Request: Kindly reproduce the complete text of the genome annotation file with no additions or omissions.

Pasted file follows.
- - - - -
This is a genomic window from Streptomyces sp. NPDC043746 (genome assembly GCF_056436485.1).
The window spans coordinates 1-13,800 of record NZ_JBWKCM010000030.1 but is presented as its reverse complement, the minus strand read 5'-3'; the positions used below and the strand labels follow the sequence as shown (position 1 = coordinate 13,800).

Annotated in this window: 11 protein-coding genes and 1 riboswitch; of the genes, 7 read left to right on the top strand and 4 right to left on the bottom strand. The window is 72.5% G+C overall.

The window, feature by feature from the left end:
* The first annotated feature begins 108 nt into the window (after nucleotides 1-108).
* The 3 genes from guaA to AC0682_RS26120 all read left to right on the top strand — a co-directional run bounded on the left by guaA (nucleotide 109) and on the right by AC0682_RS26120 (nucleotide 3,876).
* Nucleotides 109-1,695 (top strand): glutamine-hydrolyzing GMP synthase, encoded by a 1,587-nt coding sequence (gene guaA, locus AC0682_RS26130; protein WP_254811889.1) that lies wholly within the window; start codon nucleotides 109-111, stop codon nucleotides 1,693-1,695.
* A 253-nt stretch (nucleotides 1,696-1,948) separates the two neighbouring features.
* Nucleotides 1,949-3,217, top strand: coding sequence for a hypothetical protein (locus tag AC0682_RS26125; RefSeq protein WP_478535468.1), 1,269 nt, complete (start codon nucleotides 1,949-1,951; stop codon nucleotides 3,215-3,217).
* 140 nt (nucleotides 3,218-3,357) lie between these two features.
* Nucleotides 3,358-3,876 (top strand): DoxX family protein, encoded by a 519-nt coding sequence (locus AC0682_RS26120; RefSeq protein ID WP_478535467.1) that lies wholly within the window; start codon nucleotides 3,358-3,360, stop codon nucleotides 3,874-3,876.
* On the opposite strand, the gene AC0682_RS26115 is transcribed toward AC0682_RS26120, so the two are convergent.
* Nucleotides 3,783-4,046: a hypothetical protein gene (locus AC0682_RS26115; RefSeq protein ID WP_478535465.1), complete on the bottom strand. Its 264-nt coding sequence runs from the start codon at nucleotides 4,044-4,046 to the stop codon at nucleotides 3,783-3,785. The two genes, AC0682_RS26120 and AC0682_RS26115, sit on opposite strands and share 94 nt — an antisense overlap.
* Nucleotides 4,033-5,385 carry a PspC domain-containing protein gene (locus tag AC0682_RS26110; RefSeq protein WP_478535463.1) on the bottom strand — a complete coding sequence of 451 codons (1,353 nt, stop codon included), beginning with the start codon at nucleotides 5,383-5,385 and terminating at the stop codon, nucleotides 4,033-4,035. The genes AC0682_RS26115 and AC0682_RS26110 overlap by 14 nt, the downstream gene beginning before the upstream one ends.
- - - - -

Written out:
This is a genomic window from Streptomyces sp. NPDC043746 (genome assembly GCF_056436485.1).
The window spans coordinates 1-13,800 of record NZ_JBWKCM010000030.1 but is presented as its reverse complement, the minus strand read 5'-3'; the positions used below and the strand labels follow the sequence as shown (position 1 = coordinate 13,800).

Annotated in this window: 11 protein-coding genes and 1 riboswitch; of the genes, 7 read left to right on the top strand and 4 right to left on the bottom strand. The window is 72.5% G+C overall.

The window, feature by feature from the left end:
* The first annotated feature begins 108 nt into the window (after nucleotides 1-108).
* The 3 genes from guaA to AC0682_RS26120 all read left to right on the top strand — a co-directional run bounded on the left by guaA (nucleotide 109) and on the right by AC0682_RS26120 (nucleotide 3,876).
* Nucleotides 109-1,695 (top strand): glutamine-hydrolyzing GMP synthase, encoded by a 1,587-nt coding sequence (gene guaA, locus AC0682_RS26130; protein WP_254811889.1) that lies wholly within the window; start codon nucleotides 109-111, stop codon nucleotides 1,693-1,695.
* A 253-nt stretch (nucleotides 1,696-1,948) separates the two neighbouring features.
* Nucleotides 1,949-3,217, top strand: coding sequence for a hypothetical protein (locus tag AC0682_RS26125; RefSeq protein WP_478535468.1), 1,269 nt, complete (start codon nucleotides 1,949-1,951; stop codon nucleotides 3,215-3,217).
* 140 nt (nucleotides 3,218-3,357) lie between these two features.
* Nucleotides 3,358-3,876 (top strand): DoxX family protein, encoded by a 519-nt coding sequence (locus AC0682_RS26120; RefSeq protein ID WP_478535467.1) that lies wholly within the window; start codon nucleotides 3,358-3,360, stop codon nucleotides 3,874-3,876.
* On the opposite strand, the gene AC0682_RS26115 is transcribed toward AC0682_RS26120, so the two are convergent.
* Nucleotides 3,783-4,046: a hypothetical protein gene (locus AC0682_RS26115; RefSeq protein ID WP_478535465.1), complete on the bottom strand. Its 264-nt coding sequence runs from the start codon at nucleotides 4,044-4,046 to the stop codon at nucleotides 3,783-3,785. The two genes, AC0682_RS26120 and AC0682_RS26115, sit on opposite strands and share 94 nt — an antisense overlap.
* Nucleotides 4,033-5,385 carry a PspC domain-containing protein gene (locus tag AC0682_RS26110; RefSeq protein WP_478535463.1) on the bottom strand — a complete coding sequence of 451 codons (1,353 nt, stop codon included), beginning with the start codon at nucleotides 5,383-5,385 and terminating at the stop codon, nucleotides 4,033-4,035. The genes AC0682_RS26115 and AC0682_RS26110 overlap by 14 nt, the downstream gene beginning before the upstream one ends.